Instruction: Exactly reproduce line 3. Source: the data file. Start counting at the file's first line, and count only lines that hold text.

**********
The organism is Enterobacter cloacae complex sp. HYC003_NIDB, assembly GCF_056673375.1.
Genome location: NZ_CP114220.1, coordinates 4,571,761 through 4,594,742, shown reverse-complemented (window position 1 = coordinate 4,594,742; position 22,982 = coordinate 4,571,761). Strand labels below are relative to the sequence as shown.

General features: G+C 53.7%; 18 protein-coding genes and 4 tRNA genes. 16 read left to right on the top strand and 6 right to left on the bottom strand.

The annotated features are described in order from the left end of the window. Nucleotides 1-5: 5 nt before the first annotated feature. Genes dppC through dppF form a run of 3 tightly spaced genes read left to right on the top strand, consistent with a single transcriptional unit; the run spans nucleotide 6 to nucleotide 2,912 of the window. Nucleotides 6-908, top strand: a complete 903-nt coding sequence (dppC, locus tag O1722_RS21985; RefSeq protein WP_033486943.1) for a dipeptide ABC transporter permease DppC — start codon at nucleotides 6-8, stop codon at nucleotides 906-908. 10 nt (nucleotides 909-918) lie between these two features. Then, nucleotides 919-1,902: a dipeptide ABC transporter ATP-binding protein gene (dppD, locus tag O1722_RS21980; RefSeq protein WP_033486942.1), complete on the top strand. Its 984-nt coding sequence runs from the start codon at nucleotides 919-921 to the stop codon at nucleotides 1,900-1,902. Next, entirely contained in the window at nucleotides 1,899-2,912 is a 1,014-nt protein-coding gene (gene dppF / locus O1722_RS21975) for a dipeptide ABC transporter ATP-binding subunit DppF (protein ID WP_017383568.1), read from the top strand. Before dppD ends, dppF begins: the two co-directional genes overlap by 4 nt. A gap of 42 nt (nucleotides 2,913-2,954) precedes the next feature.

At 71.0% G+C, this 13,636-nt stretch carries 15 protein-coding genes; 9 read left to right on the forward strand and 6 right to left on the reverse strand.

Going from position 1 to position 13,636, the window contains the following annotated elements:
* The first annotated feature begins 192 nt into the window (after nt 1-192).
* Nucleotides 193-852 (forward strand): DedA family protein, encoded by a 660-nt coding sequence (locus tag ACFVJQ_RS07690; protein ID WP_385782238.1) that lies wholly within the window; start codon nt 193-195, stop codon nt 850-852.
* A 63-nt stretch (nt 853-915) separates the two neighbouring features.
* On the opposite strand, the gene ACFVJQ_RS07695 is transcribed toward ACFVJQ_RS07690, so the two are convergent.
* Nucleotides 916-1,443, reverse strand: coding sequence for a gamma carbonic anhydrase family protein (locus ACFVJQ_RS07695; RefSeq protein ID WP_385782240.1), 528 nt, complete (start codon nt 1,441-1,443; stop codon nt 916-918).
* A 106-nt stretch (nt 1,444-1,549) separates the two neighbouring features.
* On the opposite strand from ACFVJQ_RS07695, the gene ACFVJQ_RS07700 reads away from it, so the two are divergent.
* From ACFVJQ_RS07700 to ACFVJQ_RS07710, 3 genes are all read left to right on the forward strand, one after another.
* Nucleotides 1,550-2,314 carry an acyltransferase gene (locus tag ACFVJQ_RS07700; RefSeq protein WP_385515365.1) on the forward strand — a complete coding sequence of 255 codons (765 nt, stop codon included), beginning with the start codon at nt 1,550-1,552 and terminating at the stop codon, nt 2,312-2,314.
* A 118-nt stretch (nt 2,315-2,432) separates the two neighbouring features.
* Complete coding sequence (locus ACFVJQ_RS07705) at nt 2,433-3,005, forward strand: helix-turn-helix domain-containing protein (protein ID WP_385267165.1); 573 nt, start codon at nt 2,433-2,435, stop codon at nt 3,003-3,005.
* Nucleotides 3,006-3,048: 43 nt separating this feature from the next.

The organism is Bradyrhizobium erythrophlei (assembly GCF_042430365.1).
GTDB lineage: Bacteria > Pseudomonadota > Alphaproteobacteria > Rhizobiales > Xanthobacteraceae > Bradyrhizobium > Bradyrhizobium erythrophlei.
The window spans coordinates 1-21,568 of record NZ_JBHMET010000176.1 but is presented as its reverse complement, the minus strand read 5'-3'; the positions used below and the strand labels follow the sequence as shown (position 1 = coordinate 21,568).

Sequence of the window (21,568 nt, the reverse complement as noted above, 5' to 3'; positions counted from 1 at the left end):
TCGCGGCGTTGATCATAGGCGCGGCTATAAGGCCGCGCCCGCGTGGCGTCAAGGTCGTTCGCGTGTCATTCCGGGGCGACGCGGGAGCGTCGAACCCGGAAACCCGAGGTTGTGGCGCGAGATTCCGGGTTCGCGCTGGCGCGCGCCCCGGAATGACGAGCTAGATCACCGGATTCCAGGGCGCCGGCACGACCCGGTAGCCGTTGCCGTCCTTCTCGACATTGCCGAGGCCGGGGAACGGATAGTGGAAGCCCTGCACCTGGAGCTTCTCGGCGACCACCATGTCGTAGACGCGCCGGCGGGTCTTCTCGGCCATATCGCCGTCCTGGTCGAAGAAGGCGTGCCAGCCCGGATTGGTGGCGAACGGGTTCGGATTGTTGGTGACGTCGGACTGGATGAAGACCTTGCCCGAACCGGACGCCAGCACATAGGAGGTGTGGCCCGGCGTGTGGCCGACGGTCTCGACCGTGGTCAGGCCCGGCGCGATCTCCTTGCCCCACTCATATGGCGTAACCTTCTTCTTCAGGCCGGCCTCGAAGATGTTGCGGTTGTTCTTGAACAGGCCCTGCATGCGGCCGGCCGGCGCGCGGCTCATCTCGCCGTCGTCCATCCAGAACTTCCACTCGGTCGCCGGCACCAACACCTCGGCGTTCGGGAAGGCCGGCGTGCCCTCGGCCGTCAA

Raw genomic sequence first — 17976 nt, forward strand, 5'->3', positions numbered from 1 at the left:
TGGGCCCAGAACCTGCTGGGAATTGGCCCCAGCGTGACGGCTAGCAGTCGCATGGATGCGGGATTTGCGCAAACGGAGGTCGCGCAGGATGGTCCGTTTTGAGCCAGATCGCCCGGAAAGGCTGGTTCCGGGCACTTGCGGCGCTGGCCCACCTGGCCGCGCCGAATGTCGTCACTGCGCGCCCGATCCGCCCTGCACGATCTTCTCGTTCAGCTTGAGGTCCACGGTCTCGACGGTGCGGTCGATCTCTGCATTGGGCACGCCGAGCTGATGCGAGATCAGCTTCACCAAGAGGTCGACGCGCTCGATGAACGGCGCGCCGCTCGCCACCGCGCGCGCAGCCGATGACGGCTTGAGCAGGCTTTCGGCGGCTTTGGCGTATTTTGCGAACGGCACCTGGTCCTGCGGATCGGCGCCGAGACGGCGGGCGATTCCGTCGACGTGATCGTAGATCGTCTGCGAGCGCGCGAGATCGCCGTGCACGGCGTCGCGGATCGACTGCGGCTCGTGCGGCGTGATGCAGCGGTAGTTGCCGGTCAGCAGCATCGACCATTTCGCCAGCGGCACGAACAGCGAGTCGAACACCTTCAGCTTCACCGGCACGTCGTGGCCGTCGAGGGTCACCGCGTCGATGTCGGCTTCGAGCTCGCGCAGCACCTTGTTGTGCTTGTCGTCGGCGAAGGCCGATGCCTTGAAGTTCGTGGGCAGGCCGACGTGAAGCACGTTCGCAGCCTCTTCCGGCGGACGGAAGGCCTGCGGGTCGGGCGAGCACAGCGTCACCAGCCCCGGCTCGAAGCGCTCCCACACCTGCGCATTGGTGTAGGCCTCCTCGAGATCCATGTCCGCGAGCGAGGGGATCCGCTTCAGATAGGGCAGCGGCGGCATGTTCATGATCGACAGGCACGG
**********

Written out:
General features: G+C 53.7%; 18 protein-coding genes and 4 tRNA genes. 16 read left to right on the top strand and 6 right to left on the bottom strand.